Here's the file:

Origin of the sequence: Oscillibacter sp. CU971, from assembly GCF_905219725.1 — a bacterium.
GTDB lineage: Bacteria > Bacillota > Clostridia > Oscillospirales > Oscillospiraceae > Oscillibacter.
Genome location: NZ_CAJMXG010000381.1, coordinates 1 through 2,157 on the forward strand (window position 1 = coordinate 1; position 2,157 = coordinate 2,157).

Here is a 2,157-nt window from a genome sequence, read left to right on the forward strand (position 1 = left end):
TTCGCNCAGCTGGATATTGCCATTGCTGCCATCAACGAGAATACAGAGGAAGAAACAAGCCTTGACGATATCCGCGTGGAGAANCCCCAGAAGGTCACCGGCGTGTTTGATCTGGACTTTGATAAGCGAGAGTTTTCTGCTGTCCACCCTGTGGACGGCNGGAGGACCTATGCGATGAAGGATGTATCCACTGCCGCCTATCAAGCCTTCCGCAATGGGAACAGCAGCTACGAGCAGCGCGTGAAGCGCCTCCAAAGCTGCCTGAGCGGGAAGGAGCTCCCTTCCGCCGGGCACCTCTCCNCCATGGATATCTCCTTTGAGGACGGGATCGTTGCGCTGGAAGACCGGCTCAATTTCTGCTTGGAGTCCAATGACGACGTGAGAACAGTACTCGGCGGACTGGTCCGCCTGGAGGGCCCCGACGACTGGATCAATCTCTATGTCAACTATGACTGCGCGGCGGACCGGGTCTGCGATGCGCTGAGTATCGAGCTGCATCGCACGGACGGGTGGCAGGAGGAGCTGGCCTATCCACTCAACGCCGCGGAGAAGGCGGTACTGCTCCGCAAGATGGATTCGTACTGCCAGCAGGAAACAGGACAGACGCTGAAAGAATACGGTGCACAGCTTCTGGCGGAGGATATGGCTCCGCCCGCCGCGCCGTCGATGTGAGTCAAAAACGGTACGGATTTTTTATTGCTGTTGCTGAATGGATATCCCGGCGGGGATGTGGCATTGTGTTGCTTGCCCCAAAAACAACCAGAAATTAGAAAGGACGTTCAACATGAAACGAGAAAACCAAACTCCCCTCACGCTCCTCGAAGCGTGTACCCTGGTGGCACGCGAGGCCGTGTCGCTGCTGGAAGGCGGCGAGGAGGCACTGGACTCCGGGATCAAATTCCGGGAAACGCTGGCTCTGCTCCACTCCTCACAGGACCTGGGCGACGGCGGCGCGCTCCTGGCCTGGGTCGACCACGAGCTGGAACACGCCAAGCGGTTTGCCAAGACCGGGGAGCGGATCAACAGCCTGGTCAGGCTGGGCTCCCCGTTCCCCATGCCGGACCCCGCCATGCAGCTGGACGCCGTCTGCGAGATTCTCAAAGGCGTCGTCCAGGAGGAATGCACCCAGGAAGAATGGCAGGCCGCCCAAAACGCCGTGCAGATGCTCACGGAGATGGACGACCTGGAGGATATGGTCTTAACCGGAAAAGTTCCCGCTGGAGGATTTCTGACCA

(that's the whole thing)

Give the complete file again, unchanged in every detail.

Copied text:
Origin of the sequence: Oscillibacter sp. CU971, from assembly GCF_905219725.1 — a bacterium.
GTDB lineage: Bacteria > Bacillota > Clostridia > Oscillospirales > Oscillospiraceae > Oscillibacter.
Genome location: NZ_CAJMXG010000381.1, coordinates 1 through 2,157 on the forward strand (window position 1 = coordinate 1; position 2,157 = coordinate 2,157).

Here is a 2,157-nt window from a genome sequence, read left to right on the forward strand (position 1 = left end):
TTCGCNCAGCTGGATATTGCCATTGCTGCCATCAACGAGAATACAGAGGAAGAAACAAGCCTTGACGATATCCGCGTGGAGAANCCCCAGAAGGTCACCGGCGTGTTTGATCTGGACTTTGATAAGCGAGAGTTTTCTGCTGTCCACCCTGTGGACGGCNGGAGGACCTATGCGATGAAGGATGTATCCACTGCCGCCTATCAAGCCTTCCGCAATGGGAACAGCAGCTACGAGCAGCGCGTGAAGCGCCTCCAAAGCTGCCTGAGCGGGAAGGAGCTCCCTTCCGCCGGGCACCTCTCCNCCATGGATATCTCCTTTGAGGACGGGATCGTTGCGCTGGAAGACCGGCTCAATTTCTGCTTGGAGTCCAATGACGACGTGAGAACAGTACTCGGCGGACTGGTCCGCCTGGAGGGCCCCGACGACTGGATCAATCTCTATGTCAACTATGACTGCGCGGCGGACCGGGTCTGCGATGCGCTGAGTATCGAGCTGCATCGCACGGACGGGTGGCAGGAGGAGCTGGCCTATCCACTCAACGCCGCGGAGAAGGCGGTACTGCTCCGCAAGATGGATTCGTACTGCCAGCAGGAAACAGGACAGACGCTGAAAGAATACGGTGCACAGCTTCTGGCGGAGGATATGGCTCCGCCCGCCGCGCCGTCGATGTGAGTCAAAAACGGTACGGATTTTTTATTGCTGTTGCTGAATGGATATCCCGGCGGGGATGTGGCATTGTGTTGCTTGCCCCAAAAACAACCAGAAATTAGAAAGGACGTTCAACATGAAACGAGAAAACCAAACTCCCCTCACGCTCCTCGAAGCGTGTACCCTGGTGGCACGCGAGGCCGTGTCGCTGCTGGAAGGCGGCGAGGAGGCACTGGACTCCGGGATCAAATTCCGGGAAACGCTGGCTCTGCTCCACTCCTCACAGGACCTGGGCGACGGCGGCGCGCTCCTGGCCTGGGTCGACCACGAGCTGGAACACGCCAAGCGGTTTGCCAAGACCGGGGAGCGGATCAACAGCCTGGTCAGGCTGGGCTCCCCGTTCCCCATGCCGGACCCCGCCATGCAGCTGGACGCCGTCTGCGAGATTCTCAAAGGCGTCGTCCAGGAGGAATGCACCCAGGAAGAATGGCAGGCCGCCCAAAACGCCGTGCAGATGCTCACGGAGATGGACGACCTGGAGGATATGGTCTTAACCGGAAAAGTTCCCGCTGGAGGATTTCTGACCA